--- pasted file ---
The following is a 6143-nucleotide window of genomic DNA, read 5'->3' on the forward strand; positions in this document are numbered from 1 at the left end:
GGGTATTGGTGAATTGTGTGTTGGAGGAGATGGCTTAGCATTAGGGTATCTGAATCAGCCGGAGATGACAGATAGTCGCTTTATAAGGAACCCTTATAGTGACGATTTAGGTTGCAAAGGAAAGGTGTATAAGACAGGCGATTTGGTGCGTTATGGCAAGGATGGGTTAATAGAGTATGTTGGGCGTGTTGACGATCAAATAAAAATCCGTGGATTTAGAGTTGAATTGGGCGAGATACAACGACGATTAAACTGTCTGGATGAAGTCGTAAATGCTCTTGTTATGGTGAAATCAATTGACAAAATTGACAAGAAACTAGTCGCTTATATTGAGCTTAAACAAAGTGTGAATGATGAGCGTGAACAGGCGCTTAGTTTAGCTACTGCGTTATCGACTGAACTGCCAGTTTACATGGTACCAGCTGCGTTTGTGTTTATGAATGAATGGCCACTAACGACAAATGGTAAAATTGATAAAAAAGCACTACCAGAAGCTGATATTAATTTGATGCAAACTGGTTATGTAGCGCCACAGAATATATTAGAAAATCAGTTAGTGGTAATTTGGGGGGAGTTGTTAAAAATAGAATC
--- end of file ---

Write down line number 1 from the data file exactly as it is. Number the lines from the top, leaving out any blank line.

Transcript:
The following is a 6143-nucleotide window of genomic DNA, read 5'->3' on the forward strand; positions in this document are numbered from 1 at the left end: